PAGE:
Tests were conducted in rooms forming part of the large block of buildings situated at the corner of Great George Street, Westminster, now being constructed under the superintendence of Sir Henry Tanner, Chief Architect to H.M. Government. The trials, which extended over 13 days, were performed under conditions and regulations precisely similar to those issued for the grate tests held under the auspices of the same Society in July, 1905 (the Lancet of 19th May, 1906).

The tests of the sample submitted for examination have demonstrated that Coalite is easily lighted, and that it remains most of the day glowing and cheerful, with a yellow flame varying in size, while it emits no smoke. It further requires little or no attention, as it has no tendency to cake. No carbon monoxide was detected in the flue gases, indicating that practically perfect combustion had been secured. As with with good coal, Coalite maintains a more uniform fire and keeps the temperature of the room more steady. It does not die down into an inert looking mass, and deposits no soot.

The founders of the Coalite industry have no doubts about its successful future, and they are laying their plans upon a scale commensurate with the expected demand for a fuel which combines within itself all the qualities which have so long been vainly desiderated. A long frontage to the Thames, over a mile in length, together with some hundreds of acres of hinterland, have been secured, and works are being put down of a size sufficient to deal with from three to four millions of tons of coal annually. The plant used in the preparation of Coalite is entirely different from that used at present in the gas and coke manufacture. The stills are automatic and continuous in their action, and the coal fed in at the top emerges as Coalite at the bottom. As the apparatus undergoes no destructive high temperatures, the wear and tear is small, and the perpetual renewals common in gas making practice are rendered unnecessary.

Last, but not least, Coalite will bring to fruition the hopes of those who have written, preached, and striven for a cleaner life in a purer atmosphere. At last it will be possible for Londoners to breathe a wholesome air, uncontaminated with the smoke fumes and fogs they have so long endured. Every one will rejoice if the lives of our cathedrals and other national buildings may be lengthened, and if the beauty of our priceless treasures of art may be preserved. The flowers and trees in our parks and gardens will at last be able to grow with natural vigour; and, most important of all, we may rejoice in the thought that our children will not be handicapped by those abnormal and unhealthy conditions which the black smoke nuisance has too long imposed. They at least will see and enjoy the fulfilment of the long - cherished dream of A SMOKELESS LONDON.

On 10th October, 1972 a new school opened at Telford. It was called the Thomas Parker school in honour of Thomas. When opened, the school catered for 40 children with special needs.

Members of the Parker family attended the opening ceremony and a large framed photograph of Thomas Parker, complete with a list of his achievements, was presented to the school.

The school still exists today and is now called the Bridge School.

At long last Thomas is getting some well-deserved recognition in Wolverhampton. On 26th February, 2007 a new exhibition opened at Bantock House, featuring a number of important historical figures from the City's past. One of them is Thomas Parker.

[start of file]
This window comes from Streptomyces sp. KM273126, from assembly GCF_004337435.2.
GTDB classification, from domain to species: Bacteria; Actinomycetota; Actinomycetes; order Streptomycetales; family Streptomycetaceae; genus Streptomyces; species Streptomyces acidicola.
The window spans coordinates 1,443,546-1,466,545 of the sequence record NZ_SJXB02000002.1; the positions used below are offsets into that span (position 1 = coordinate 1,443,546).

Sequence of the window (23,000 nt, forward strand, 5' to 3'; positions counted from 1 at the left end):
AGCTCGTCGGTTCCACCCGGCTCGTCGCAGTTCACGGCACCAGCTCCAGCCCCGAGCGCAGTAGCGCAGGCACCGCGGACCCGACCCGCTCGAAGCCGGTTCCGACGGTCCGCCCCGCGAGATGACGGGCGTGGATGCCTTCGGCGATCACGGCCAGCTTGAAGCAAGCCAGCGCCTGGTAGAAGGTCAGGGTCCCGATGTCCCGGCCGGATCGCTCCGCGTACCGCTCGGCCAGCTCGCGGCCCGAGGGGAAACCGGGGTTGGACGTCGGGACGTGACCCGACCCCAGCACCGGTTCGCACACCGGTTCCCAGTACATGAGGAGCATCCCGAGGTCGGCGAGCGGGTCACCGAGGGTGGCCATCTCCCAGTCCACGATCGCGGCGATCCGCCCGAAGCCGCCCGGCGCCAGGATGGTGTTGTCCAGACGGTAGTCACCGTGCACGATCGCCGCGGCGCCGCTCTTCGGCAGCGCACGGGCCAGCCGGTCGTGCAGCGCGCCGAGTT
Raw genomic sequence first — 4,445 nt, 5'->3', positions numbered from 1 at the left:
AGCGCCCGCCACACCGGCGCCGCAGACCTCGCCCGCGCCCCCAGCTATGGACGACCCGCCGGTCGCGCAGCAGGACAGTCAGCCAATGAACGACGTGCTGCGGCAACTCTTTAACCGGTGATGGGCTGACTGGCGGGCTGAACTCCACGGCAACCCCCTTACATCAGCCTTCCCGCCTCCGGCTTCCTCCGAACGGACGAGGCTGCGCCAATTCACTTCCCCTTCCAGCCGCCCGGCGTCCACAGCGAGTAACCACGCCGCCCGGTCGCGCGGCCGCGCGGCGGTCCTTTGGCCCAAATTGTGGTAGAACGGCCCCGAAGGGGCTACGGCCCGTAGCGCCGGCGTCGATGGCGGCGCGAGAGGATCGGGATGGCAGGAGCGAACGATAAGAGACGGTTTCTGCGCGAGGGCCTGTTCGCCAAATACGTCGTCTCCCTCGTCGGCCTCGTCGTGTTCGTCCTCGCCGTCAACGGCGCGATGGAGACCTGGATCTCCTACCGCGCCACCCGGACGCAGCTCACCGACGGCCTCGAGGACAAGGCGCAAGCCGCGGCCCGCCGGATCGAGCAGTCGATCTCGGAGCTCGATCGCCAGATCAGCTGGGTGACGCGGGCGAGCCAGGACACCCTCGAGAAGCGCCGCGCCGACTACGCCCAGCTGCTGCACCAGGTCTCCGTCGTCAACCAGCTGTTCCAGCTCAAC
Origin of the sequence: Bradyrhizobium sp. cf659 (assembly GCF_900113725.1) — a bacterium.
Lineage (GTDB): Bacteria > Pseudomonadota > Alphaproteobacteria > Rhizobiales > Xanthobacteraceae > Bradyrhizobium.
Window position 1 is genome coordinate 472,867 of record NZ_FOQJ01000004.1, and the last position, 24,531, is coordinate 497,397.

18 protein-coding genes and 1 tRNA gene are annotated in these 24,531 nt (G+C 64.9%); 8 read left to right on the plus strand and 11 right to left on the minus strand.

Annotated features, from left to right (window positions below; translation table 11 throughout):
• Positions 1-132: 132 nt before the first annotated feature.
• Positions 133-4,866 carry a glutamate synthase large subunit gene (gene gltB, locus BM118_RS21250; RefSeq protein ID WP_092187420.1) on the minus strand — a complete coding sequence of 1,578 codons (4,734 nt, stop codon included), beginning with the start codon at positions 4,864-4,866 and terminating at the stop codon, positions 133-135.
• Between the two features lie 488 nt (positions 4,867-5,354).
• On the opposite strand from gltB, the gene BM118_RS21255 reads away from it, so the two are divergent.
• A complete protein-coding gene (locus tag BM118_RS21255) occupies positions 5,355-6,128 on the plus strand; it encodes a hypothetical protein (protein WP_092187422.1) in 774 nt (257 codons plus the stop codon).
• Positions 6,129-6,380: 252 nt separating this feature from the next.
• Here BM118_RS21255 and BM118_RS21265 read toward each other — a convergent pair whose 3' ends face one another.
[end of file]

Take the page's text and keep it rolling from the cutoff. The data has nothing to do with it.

In May 2007 a new artwork, in several parts, has been erected in Riches Street, celebrating Thomas and his works.

Part of the new plaque. Courtesy of John McKenna.

The reliefs were designed and cast in bronze by John McKenna, who has several other sculptures in the area. His works are designed and manufactured in his studio at Turnberry, Ayrshire, Scotland.

John McKenna and the reliefs that depict many of Thomas's achievements. Courtesy of John McKenna.
John was involved in the plaques at St. John's Retail Park in Wolverhampton that celebrate car makers Sunbeam and Star, and the Boulton Paul Defiant relief sculpture at Pendeford.

John's many local works include the 'Child At Play' steel railings features at Wednesbury, the Green Man Sculpture relief for the Green Man Passage in Dudley, way markers for the Midland Metro tram line along the length of a cycle path at West Bromwich, the 'Lucas Lion' stainless steel relief sculpture on the former Lucas Car parts production site at Newtown in Aston, Birmingham, the 'Genie of Industry' stainless steel artwork at Longbridge, Birmingham, the Colossus of Brownhills, the 12 metre high stainless steel statue of a coal miner that stands at Brownhills to celebrate the areas' former coal mining industry, the 'Needles' Canopy at Butlers Passage, Walsall, and the Palfrey Horse, which stands in Palfrey Park, Walsall.

Visit John's website:

John has a new and excellent website at It's certainly worth a visit.
The top relief shows an early tram, similar to the ones used on the Blackpool Tramway and the South Staffordshire Tramway. The text reads as follows:

1843 - 1915
Engineer & Scientist

Lived close to this site and worked on many of his inventions here in Wolverhampton, some of which are described on this plaque.


Responsible for the first electric tramway in the world at Portrush, Northern Ireland, powered by the first hydro electric generator.


Founded the first company in the Midlands to manufacture electrical equipment such as dynamos, motors, switchboards and transformers.

Another view of the reliefs. Courtesy of John McKenna.
The middle relief on the left shows the Wednesfield furnace and the text reads as follows:


Wednesfield Furnace. Invented the method of producing phosphorus and chlorate of soda by electricity.

The middle relief on the right shows a Parker dynamo and one of his early cars. The text is as follows:

Thomas Parker designed and built cars. Possibly the first motorist in Wolverhampton as he had an electrically operated vehicle as early as 1884.

The bottom but one relief on the left shows a Parker alternator and the text reads as follows:

Designed and built multi-phase alternators with stationary armatures and revolving fields, a very successful design for many years. He used the principal in alternating current furnaces for purifying metals and establishing a more efficient method of electrical distribution.

The bottom relief on the right shows a Kyrle grate and the text is as follows:

Awarded two gold medals by the smoke abatement society for perhaps his most important work against air pollution. One for his invention of the Kyrle fire grate and one for his invention of distillation of coal by low temperature method to produce a smokeless fuel - "Coalite".


John McKenna holding "Tom".
Courtesy of John McKenna.

An Elwell-Parker dynamo and a Parker car from about 1895.

The Kyrle grate produced by the Coalbrookdale Company from about 1880.

A Wednesfield furnace.


An early Parker tram.

A final view of the plaques. Courtesy of John McKenna.